The provisions in the Act that deal with relocation are also notable in the way that guardians and non-guardians are treated.  Specifically, while a guardian must give at least 60 days’ written notice of his or her decision to relocate to all other guardians and persons having contact with the child (Section 66), only a guardian may file an application for an Order to prohibit the relocation (Section 68).  A person who merely has contact with the child under an existing Order or agreement does not have standing to file such an application.  He or she is limited under Section 67 to bringing an application under Section 59, for contact, or Section 60, for an Order changing an existing contact Order (based on the material change in circumstances, being the intended move).

Section 67 requires that before the date of relocation, the guardians of the child and any persons who have contact with the child, must use their best efforts to cooperate with one another to resolve issues relating to the proposed relocation.  Clearly, this requirement is in keeping with the goals of the Act, in terms of encouraging out of Court resolution, wherever possible; practically, however, where only 60 days’ notice is required, one wonders how easy it will be for guardians, grandparents, etc. to reach an agreement on new arrangements for exercising parenting time and contact, in light of the proposed move, while still leaving time to secure a court Order, if necessary, in advance of that proposed move.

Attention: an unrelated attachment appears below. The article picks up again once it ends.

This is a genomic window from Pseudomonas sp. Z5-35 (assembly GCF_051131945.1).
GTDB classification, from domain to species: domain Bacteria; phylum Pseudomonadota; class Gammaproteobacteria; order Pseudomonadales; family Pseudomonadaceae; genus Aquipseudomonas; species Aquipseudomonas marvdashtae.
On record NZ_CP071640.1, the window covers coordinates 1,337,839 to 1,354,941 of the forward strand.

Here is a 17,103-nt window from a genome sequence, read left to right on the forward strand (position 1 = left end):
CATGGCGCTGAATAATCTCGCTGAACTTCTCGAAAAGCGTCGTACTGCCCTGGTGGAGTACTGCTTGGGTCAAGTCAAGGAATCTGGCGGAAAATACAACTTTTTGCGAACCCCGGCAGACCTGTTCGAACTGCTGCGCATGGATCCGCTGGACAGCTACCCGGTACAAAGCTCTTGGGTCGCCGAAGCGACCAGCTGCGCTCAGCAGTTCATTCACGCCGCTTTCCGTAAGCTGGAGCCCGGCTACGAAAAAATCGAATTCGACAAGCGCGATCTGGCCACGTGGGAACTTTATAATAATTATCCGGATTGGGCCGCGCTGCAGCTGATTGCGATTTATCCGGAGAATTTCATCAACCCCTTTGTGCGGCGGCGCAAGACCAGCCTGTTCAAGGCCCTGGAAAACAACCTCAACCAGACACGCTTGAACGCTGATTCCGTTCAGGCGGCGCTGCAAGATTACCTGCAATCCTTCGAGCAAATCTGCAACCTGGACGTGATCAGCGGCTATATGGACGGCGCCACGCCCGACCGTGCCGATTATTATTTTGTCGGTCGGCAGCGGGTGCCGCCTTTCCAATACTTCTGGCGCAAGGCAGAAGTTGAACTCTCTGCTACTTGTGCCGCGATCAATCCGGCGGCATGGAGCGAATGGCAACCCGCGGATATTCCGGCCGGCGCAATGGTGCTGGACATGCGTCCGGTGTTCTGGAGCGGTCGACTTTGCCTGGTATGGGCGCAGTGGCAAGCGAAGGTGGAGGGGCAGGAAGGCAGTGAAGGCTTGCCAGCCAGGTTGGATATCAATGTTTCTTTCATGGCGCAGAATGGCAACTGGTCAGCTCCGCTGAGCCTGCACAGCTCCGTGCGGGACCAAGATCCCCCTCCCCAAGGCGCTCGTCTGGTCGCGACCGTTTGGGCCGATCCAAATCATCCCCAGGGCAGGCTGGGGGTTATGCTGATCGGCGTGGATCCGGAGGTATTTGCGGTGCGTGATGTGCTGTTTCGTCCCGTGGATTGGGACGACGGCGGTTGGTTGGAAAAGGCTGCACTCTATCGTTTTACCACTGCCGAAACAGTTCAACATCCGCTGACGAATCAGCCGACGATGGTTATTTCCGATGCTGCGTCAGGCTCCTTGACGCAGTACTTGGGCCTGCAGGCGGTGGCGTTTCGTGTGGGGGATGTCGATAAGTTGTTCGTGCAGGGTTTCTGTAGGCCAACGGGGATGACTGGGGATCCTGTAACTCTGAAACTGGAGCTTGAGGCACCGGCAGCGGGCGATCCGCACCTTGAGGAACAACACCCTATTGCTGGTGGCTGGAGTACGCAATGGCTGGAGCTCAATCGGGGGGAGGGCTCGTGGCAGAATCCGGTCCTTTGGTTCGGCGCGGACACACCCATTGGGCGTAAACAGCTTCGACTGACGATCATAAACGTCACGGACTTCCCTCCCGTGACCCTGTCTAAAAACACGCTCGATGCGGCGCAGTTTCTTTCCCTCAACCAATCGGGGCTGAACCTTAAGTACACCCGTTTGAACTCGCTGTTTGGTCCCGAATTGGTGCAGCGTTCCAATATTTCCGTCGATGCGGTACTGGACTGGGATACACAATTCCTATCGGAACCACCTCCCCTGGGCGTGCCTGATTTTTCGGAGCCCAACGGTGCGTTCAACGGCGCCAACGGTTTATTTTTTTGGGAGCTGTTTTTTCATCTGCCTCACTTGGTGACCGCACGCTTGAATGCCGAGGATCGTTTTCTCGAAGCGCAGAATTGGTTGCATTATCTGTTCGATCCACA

Under Section 68, if a guardian receives written notice from another guardian that he or she plans to move with the child in 60 days, the non-moving guardian must file an application, within 30 days after receiving notice, for an Order to prohibit the relocation.  The objective of the drafters was to eliminate the need for the moving guardian to wait the entire 60 days before planning the move if the other guardian does not object, and to give parties time to resolve the dispute before the intended move date.  This author queries the time constraints, however, as many of these mobility files require trials, or at least mini-hearings, to resolve the issues, and 30 days under our current system is not enough time to have a Case Conference, let alone a trial or hearing.

Orders Respecting Relocation